It’s been a busy week for developments in spying by the US state security apparatus.
First, we have the report from the President’s hand picked panel, “Liberty and Security in a Changing World.” (PDF)
From people who know the issues, the reviews have been this weak tea.
The EFF’s conclusion was that, “The reportleft open the door for future mass surveillance and failed to address the constitutionality of the NSA’s mass spying, recently questioned by the D.C. federal court and raised by EFF in its multiple lawsuits.”
Marcy Wheeler, who is has perhaps the most knowledgeable on these sorts of issues, observes that the panel refused to address whether the NSA spying program was illegal. There is simply nothing in the report about this.
When she looks what is in the report, she sees signs that the NSA is probably functioning as a domestic security agency:
Which is why I’m curious what’s behind the following language, offered in support of the recommendation to clearly designate NSA as a foreign intelligence organization and presented with two other things we know NSA does.
It should not be a domestic security service, a military command, or an information assurance organization.
[…] Like other agencies, there are situations in which NSA does and should provide support to the Department of Justice, the Department of Homeland Security, and other law enforcement entities. But it should not assume the lead for programs that are primarily domestic in nature.
That seems to suggest that, in addition to supporting DHS, DOJ, and other law enforcement entities (cough, DEA, as well as probably Secret Service in its cyber-role), NSA takes the lead on certain issues that are primarily domestic.I do hope we’ll learn what this refers to. Because if NSA is operating domestically (maybe to police IP?), it will be scandalous news.
Pro Publica notes that one of the more direct recommendations of the panel is that the NSA needs to stop undermining publicly available encryption algorithms:
The National Security Agency should not undermine encryption standards that are designed to protect the privacy of communications, the panel of experts appointed by President Obama to review NSA surveillance recommended in a report released today.
The recommendation, among the strongest of the many suggested changes laid out by the panel, comes several months after ProPublica, the Guardian, and the New York Times reported that the NSA has successfully worked to undercut encryption. The story was based on a set of documents provided by former NSA contractor Edward Snowden.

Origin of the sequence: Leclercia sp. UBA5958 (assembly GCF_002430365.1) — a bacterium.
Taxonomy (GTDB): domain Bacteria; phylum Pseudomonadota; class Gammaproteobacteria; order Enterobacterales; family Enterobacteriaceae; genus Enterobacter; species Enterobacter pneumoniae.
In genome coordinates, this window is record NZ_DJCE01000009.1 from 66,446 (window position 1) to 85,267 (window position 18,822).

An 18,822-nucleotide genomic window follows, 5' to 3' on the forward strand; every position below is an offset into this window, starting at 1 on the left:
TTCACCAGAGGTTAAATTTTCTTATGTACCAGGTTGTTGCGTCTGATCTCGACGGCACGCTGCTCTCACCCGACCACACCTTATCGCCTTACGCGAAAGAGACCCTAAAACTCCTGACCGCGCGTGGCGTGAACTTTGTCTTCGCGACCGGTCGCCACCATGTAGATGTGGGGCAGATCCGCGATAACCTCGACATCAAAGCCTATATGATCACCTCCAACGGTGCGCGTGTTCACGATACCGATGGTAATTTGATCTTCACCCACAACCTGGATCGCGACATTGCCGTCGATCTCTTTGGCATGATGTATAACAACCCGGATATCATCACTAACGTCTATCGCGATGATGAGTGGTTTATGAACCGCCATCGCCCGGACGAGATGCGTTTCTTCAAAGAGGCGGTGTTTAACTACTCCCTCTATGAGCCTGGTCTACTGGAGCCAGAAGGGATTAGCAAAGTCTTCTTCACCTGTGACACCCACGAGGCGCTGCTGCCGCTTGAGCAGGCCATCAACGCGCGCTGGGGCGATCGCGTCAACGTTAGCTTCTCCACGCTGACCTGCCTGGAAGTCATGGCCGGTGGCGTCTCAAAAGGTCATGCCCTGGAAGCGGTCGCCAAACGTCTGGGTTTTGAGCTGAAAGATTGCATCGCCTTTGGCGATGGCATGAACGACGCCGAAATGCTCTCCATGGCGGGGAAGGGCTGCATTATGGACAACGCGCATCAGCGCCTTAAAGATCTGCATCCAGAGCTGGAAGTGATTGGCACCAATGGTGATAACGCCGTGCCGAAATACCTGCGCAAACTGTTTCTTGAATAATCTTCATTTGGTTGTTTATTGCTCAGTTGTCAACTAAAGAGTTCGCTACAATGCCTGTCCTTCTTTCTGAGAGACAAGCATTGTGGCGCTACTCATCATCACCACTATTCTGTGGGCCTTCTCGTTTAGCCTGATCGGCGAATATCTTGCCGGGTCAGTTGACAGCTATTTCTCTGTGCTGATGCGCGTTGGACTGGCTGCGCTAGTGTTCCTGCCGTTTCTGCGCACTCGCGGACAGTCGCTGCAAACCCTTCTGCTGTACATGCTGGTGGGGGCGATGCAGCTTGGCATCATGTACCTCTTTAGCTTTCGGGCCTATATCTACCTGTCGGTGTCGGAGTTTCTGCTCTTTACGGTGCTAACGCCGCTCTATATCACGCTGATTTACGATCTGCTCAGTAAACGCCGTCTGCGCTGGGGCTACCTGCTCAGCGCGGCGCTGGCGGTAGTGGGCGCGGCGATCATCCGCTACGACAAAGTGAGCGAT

Outside of the intelligence review board, we have learned that the NSA paid RSA Security LLC to incorporate insecure encryption in its products:
As a key part of a campaign to embed encryption software that it could crack into widely used computer products, the U.S. National Security Agency arranged a secret $10 million contract with RSA, one of the most influential firms in the computer security industry, Reuters has learned.
Documents leaked by former NSA contractor Edward Snowden show that the NSA created and promulgated a flawed formula for generating random numbers to create a “back door” in encryption products, the New York Times reported in September. Reuters later reported that RSA became the most important distributor of that formula by rolling it into a software tool called Bsafe that is used to enhance security in personal computers and many other products.
Undisclosed until now was that RSA received $10 million in a deal that set the NSA formula as the preferred, or default, method for number generation in the BSafe software, according to two sources familiar with the contract. Although that sum might seem paltry, it represented more than a third of the revenue that the relevant division at RSA had taken in during the entire previous year, securities filings show.
In total, this explains the flight from services like Google to non-US algernatives.
In a perfect world, all of this might lead the White House, and the intelligence agencies to back off regarding their expansion of power, but you would be wrong.
They are at this time attempting to quash a court ruling on the constitutionality ofits domestic spying program by invoking the state-secrets privilege.
And for your amusement, we have Mark Fiore’s comments on the difference between the data collection by the government and commercial interest.